3PLR – KUJORE V. OTUBANJO

POLICY, PRACTICE AND PUBLISHING, 3PLR, LAW REPORTS

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KUJORE

V.

OTUBANJO
SUPREME COURT OF NIGERIA

25TH OCTOBER, 1974.

SUIT NO. SC 109/1974.

3PLR/1974/40  (SC)

 

OTHER CITATIONS

(1966) All N.L.R 476

(1974) 10 S.C. 173

 

BEFORE THEIR LORDSHIPS                              

COKER, J.S.C.

FATAI-WILLIAMS, J.S.C.

IRIKEFE, J.S.C.

BETWEEN

  1. ISAIAH ADEOMI KUJORE
  2. GABRIEL BADEJO
  3. ISAAC ODUYEMI
  4. J. ADEBANJO

 

AND

MRS.EBUN OTUBANJO

REPRESENTATION

  1. O. O. Somolu for the Appellant.

Chief O. A. Okenla for the Respondent.

MAIN ISSUES

Land Law Claim for declaration of title Damages for trespass Injunction Contravention of principles of natural justice.

FATAI-WILLIAMS, J.S.C. (Delivering the Judgment of the Court): The present appellant had been substituted for the plaintiff (now deceased) who had commenced these proceedings against the respondents as defendants in the IjebuOde Grade “A” Customary Court. Her claim was for declaration of title according to customary law to a piece of land behind No. 5, Modisa Street, Oyingbo, Ijebu Ode. She also claimed damages for trespass and an injunction.

 

The first defendant was at the material time the General Trustee of the African Church (Incorporated) while the other three defendants were the President, Treasurer, and Secretary, respectively, of the Bethel African Church, IjebuOde. They were all sued as representatives of the said Bethel African Church.

 

At the hearing in the Customary Court presided over by Chief E. Akinola Cole as sole President on 31st August, 1966, Mr. Odedina, who appeared for the plaintiff made certain allegations which the learned president recorded as follows:

 

“Mr. Odedina for plaintiff says he had instructions from his client that the president is legal adviser of the African Church, Ibadan Division, as such plaintiff do not feel that justice would appear to be done by me. He therefore asks for an adjournment to consider his client’s instruction.”

 

It is significant that the learned President against whom the allegation, couched in the most polite and delicate terms, was directed did not see it first to admit or deny the allegation immediately. Instead, he merely ignored it and adjourned the case to 30th September, 1966, for mention. After other adjournments, the learned President heard evidence from both sides during which one Emmanuel Oladiran peter (2nd D/W) testified that he was once the Bishop in charge of the “Lagos/Ijebu Division of the African Church” and that the land in dispute belongs to the “African Church”. The 1st defendant, who is the General Trustee of the Church, also testified and produced the Certificate of Incorporation (Ex. B) of the African Church. He testified that the Bethel African Church at Ijebu Ode is a branch of the parent organisation. The learned President, in a reserved judgment, dismissed the plaintiff’s claim.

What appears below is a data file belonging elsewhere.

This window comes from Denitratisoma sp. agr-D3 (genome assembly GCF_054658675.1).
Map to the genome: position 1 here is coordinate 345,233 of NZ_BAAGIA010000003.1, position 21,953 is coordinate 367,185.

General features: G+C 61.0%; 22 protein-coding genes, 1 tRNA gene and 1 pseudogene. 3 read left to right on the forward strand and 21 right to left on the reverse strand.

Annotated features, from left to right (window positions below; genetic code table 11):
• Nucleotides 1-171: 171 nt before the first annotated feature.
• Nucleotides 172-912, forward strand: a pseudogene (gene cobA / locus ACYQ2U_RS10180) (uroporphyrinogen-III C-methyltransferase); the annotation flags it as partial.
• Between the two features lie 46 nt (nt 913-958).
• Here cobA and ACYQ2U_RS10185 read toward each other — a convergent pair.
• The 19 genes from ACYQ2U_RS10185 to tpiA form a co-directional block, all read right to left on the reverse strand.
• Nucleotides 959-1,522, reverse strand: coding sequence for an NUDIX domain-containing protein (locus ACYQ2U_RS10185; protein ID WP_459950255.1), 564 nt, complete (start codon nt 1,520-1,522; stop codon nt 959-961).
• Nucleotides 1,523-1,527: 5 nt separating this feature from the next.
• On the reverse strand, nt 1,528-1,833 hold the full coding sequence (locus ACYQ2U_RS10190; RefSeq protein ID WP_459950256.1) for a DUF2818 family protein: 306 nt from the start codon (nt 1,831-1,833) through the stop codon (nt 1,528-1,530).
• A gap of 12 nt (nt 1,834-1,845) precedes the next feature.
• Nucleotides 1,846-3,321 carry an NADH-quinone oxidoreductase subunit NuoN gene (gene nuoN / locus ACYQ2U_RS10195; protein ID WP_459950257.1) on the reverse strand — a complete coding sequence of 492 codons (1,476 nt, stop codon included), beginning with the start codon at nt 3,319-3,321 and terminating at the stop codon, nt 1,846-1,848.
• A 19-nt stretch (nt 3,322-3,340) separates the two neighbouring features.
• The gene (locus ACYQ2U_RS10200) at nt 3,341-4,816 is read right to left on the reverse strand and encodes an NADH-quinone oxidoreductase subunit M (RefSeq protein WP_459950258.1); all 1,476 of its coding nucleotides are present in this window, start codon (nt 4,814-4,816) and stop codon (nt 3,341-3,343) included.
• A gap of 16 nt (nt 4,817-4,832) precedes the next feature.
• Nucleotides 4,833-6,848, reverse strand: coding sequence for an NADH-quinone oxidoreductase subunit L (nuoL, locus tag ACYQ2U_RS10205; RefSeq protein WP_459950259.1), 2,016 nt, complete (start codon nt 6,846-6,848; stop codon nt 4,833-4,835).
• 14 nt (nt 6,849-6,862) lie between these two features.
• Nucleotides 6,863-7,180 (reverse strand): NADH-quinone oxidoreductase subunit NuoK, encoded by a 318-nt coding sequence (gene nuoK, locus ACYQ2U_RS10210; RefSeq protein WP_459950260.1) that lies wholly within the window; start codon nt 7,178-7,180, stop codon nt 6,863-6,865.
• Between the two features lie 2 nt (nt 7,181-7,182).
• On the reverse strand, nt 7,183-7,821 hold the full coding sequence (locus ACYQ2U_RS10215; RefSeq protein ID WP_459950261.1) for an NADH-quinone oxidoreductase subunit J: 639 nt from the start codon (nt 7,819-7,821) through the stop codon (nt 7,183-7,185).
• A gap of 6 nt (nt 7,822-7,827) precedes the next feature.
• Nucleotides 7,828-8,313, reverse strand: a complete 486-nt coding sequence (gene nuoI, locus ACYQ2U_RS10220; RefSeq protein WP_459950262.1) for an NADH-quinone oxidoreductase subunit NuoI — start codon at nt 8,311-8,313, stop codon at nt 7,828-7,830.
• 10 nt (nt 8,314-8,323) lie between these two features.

The plaintiff appealed to the Ijebu Ode High Court against that judgment. The two grounds of appeal argued before the learned judge of appeal read:

 

“(1)   that the trial is a nullity in that the presiding President being a member and the Chancellor of the African Church Incorporated, is an interested party and as such cannot preside over a matter in which he has an interest;

 

(2)     that the trial President is biased in favour of the defendants as shown by his readiness to believe the Bishop of the defendants.”

 

At the hearing of the appeal, Mr. Adefalu who appeared with Chief Okenla for the defendants conceded that Chief Akinola Cole, the President of the Grade “A” Customary Court which tried the case, was legal adviser to the Ibadan Division of the defendants’ Church. he then submitted that notwithstanding this official position of the learned President in the Church’s setup, it was the duty of the Plaintiff to show that the President’s “interest is pecuniary or proprietary.” Learned counsel also complained that the plaintiff never pursued the complaint and did nothing beyond raising the matter.

 

In considering the arguments adduced before him, the learned judge of appeal observed as follows:

 

“Justice, it has always been said, must not only be done. Unfortunately, the learned President recorded no comment of this allegation. He did not record that it was not correct that he was (i.e. up to the time the hearing was due to begin, since the allegation used the word ‘is’) legal adviser to one of the parties. Much as one would doubt whether he could be legal adviser as well as court President at the same time, the other side of the picture is that it was not impossible for him (although it may not be proper or right) to act as legal adviser possibly gratuitously on religious grounds to a church organisation. In fact, he was in the grounds of appeal described as Chancellor, although that description was not pursued.

 

Viewing the whole situation in a broad way, I consider that a judgement delivered by a legal adviser to one of the parties in favour of the person to whom he serves as legal adviser should not in the interest of justice be allowed to stand.”

 

The learned judge of appeal then allowed the appeal and ordered a retrial of the action in the same Ijebu Ode Grade “A” Customary Court but before another President

 

A further appeal by the defendants to the Western State Court of Appeal was allowed on the ground that there was no proof of any likelihood of bias on the part of the learned President. On this point, the learned judges of the Court of Appeal observed as follows:

 

‘To disqualify a person from acting in a judicial or quasijudicial capacity upon the ground of interest (other than pecuniary or proprietary) in the subject matter of the proceeding, a real likelihood of bias must be shown (or made to appear) from facts ascertained or ascertainable by the party complaining.